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Through the study of English, students learn to evaluate sensibilities both past and present, acquiring a profound knowledge of their own humanity and of the human condition in general. The study of English helps develop fluency of expression, skill in logical analysis, and facility in planning, organizing, and revising.
Undergraduate and graduate programs in English with a concentration in literature offers you an opportunity to explore the world around you and enduring issues of identity, morality, spirituality, and material success through the great minds of Western civilization.
The writing concentration explores various forms of creative expression through course work in literature, creative writing and non-fiction writing. Students pursuing this concentration have the opportunity to take courses in “Academic Writing” (expository, argumentative, creative writing), “Performance Writing” (screenplays, teleplays), “Writing for the Marketplace” (business, public relations), and “Rhetorical Theory” (ancient and modern).
With deep study of great literature, development of effective writing and communication skills, and courses in logic and political science, English is an excellent, traditional pre-law major, and with appropriate introductory sequences in the sciences, English is also an excellent pre-medical or pre-dental major. With a minor in Business or Computer Science, a student who majors in English will prepare especially well for many executive positions in business and government.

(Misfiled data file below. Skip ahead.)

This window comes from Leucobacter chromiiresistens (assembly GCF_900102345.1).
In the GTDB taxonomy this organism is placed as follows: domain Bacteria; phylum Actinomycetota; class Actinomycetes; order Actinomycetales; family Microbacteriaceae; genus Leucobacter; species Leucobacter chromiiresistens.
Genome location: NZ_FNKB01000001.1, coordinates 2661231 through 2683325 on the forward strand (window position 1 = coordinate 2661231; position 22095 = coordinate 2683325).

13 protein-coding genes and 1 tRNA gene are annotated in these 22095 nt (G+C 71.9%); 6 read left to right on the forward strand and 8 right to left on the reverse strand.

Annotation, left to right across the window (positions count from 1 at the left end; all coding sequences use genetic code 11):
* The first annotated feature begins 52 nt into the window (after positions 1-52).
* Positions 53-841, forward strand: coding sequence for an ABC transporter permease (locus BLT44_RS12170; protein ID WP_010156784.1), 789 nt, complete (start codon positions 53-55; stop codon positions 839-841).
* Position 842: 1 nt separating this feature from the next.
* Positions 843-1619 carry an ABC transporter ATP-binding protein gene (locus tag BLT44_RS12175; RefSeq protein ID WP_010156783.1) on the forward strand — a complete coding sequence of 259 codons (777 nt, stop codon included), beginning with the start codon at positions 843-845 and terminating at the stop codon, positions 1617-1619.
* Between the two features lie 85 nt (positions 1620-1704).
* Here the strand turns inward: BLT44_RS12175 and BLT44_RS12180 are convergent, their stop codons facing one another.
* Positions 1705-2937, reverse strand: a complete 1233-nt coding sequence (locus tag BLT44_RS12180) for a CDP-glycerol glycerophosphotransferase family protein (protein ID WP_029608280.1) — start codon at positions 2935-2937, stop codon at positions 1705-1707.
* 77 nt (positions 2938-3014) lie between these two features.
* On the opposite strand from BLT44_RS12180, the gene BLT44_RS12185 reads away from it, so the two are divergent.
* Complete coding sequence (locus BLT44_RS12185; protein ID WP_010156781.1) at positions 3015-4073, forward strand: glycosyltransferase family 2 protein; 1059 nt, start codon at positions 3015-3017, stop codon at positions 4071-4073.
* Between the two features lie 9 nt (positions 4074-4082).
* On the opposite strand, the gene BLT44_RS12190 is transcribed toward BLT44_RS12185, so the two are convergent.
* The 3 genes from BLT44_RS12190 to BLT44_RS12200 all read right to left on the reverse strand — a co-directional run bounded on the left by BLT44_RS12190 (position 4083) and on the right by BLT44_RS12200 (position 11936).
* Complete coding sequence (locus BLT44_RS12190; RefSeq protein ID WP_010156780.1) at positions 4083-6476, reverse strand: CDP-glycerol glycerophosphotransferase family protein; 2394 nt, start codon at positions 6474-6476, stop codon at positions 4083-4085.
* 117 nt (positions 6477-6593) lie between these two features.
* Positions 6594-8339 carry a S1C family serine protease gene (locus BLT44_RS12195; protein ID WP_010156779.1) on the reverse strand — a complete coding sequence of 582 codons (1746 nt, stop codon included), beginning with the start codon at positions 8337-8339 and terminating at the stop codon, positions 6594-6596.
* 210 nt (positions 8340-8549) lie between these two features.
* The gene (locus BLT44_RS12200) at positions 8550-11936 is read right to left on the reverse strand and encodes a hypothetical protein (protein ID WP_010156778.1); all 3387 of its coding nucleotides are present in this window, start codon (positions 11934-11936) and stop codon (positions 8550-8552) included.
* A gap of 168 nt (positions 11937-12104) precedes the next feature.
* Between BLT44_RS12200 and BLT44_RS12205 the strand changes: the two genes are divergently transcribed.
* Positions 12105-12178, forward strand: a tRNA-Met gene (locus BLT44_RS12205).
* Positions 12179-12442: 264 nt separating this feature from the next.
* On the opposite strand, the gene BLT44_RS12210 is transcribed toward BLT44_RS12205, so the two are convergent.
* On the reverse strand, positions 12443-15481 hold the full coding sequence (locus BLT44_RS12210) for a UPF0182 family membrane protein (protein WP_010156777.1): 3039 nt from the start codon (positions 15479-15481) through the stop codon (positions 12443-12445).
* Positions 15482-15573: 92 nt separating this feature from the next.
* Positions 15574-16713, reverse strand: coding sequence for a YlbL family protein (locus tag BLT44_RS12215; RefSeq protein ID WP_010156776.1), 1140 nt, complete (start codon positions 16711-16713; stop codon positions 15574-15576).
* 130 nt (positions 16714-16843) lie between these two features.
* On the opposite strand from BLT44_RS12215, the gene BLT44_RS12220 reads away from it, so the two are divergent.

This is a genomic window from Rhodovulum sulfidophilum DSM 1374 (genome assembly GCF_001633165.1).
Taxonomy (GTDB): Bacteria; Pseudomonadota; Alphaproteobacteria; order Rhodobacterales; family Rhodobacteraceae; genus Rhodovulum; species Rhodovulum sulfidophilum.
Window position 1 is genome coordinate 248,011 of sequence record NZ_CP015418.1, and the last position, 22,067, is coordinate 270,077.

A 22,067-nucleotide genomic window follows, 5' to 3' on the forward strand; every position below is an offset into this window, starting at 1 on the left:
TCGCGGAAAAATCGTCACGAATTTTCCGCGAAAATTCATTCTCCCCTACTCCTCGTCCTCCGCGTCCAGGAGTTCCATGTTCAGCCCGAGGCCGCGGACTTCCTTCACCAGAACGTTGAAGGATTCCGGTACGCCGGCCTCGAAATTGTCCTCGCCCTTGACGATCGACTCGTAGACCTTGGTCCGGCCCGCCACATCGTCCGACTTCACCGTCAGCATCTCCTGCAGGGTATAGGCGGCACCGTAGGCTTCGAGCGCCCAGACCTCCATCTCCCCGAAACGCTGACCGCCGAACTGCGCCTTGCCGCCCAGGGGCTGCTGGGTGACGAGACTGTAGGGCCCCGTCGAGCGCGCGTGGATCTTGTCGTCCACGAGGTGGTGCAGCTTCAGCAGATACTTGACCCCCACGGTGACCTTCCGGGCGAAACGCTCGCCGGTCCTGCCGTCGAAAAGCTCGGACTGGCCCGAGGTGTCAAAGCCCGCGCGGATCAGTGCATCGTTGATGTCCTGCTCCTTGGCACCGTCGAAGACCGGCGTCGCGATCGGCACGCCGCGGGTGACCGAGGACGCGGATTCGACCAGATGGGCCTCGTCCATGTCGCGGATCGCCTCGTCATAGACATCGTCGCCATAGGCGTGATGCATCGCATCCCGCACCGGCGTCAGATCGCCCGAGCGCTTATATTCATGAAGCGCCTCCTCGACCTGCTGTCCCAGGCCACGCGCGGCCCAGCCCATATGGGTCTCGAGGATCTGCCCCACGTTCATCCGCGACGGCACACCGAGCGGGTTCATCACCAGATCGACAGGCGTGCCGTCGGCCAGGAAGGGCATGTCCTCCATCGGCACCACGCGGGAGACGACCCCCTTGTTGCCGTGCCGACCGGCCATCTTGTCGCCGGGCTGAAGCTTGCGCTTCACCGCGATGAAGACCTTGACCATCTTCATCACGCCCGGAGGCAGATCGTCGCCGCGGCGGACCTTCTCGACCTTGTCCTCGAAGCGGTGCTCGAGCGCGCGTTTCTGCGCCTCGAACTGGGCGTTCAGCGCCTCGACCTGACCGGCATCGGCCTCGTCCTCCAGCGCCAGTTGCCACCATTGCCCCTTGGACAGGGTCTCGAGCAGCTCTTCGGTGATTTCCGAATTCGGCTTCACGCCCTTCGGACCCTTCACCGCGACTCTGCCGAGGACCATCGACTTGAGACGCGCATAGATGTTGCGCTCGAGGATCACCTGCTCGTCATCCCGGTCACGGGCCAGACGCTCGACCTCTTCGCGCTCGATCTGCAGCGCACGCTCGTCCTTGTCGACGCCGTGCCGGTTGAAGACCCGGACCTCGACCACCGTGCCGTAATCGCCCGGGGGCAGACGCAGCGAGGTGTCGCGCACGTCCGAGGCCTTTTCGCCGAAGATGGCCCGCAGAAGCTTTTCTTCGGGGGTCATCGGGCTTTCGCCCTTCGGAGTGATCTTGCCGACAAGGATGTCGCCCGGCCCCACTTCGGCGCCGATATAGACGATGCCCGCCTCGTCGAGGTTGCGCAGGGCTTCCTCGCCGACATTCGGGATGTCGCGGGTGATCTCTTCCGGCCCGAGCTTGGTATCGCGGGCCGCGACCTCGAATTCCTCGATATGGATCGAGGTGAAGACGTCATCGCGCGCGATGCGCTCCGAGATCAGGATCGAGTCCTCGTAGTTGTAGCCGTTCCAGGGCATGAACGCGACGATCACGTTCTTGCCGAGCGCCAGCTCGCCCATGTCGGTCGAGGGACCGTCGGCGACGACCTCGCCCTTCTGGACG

M.A. in English
The English language is arguably the most flexible instrument of thought and expression in the world. From the poetic drama of the Elizabethans to the experimental pyrotechnics of the modern novel, the study of English literature offers ever-fresh insights into the human condition, while helping students improve their command of today’s most influential language.
The 36-credit Master of Arts in English curriculum combines in-depth study of the wealth of the British and American literary traditions with an examination of how the language developed over time and how it is used in everyday discourse. As a degree candidate you will take three required courses designed to strengthen your critical reading and writing skills: “Text(s) in Context,” “Research and Criticism,” and “The Critical Tradition.” A thesis is also required.
You will also choose seven electives from a rich array of options that include: “Style and Syntax” (for writers and others who need a theoretical and technical knowledge of the field); “Cultural Linguistics” (an exploration of human communication in its cultural context, including the origins of language); “Middle English Literature” (lyric, romance, tale, fable and drama in the period 1100-1500); and “20th Century American Literature” (an intensive study of writers such as Fitzgerald, Hemingway, Faulkner, Pynchon and Morrison).
Through its wide-ranging subject matter and focus on reading and writing proficiency, the study of English prepares students for the broadest variety of careers. Studies show that an ability to learn new skills and procedures is an outstanding characteristic of those who have majored in English. Many graduates of master’s programs in English go on to become elementary or secondary school teachers or pursue doctorates and become college professors, but a graduate degree in English can also be excellent preparation for a career in business, law, journalism, public relations and many other fields.
English - MA
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